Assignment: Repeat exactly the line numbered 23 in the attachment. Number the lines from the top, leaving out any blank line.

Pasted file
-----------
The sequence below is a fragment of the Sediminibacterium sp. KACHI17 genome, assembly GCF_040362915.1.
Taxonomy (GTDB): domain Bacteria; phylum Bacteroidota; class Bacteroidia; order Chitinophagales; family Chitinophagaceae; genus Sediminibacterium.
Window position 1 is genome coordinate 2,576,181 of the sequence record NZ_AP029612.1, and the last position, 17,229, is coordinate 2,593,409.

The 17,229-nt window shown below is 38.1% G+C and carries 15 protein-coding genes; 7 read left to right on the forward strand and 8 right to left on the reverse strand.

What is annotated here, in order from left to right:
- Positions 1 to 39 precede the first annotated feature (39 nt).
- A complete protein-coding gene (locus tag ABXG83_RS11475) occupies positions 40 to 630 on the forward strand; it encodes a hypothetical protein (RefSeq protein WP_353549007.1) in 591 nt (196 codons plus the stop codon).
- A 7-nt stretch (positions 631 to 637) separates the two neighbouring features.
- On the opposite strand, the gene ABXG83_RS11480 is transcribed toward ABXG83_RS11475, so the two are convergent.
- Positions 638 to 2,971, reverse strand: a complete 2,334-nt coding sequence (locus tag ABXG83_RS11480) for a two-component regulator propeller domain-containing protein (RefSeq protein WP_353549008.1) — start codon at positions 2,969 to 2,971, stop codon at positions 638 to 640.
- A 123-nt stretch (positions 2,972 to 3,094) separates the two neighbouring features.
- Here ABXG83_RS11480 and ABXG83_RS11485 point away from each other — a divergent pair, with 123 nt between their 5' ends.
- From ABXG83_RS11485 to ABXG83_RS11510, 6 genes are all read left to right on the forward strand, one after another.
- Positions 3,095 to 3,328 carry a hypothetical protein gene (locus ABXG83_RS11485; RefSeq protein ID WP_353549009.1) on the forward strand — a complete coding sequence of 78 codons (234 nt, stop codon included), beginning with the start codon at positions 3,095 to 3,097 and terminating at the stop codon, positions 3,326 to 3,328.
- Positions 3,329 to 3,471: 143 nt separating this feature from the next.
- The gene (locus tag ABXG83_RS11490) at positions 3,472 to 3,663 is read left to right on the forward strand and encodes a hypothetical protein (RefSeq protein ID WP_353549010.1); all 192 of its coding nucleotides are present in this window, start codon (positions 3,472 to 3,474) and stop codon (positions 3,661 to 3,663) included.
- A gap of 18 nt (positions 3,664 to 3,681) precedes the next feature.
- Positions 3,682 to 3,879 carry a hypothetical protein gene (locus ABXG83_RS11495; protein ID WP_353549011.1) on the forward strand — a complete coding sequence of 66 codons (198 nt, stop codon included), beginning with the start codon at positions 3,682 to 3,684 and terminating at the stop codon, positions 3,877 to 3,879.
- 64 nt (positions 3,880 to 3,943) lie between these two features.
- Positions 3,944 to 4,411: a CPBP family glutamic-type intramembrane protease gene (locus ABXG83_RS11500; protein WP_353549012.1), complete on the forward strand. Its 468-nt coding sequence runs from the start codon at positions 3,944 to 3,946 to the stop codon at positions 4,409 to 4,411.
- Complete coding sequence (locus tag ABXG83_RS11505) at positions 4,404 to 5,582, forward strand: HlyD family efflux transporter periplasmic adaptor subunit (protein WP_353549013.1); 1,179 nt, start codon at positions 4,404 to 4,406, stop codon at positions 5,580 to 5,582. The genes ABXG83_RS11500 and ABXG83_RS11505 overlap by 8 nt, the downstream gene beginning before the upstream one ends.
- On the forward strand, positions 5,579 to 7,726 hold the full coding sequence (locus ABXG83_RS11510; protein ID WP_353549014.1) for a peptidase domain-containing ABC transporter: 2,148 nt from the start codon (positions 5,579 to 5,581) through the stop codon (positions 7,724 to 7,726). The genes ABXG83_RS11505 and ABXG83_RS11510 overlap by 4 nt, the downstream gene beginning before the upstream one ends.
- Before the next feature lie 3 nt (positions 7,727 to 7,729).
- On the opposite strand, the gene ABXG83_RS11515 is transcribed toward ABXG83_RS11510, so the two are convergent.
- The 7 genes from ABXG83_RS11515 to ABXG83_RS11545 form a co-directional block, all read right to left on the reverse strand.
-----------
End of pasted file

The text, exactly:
- Before the next feature lie 3 nt (positions 7,727 to 7,729).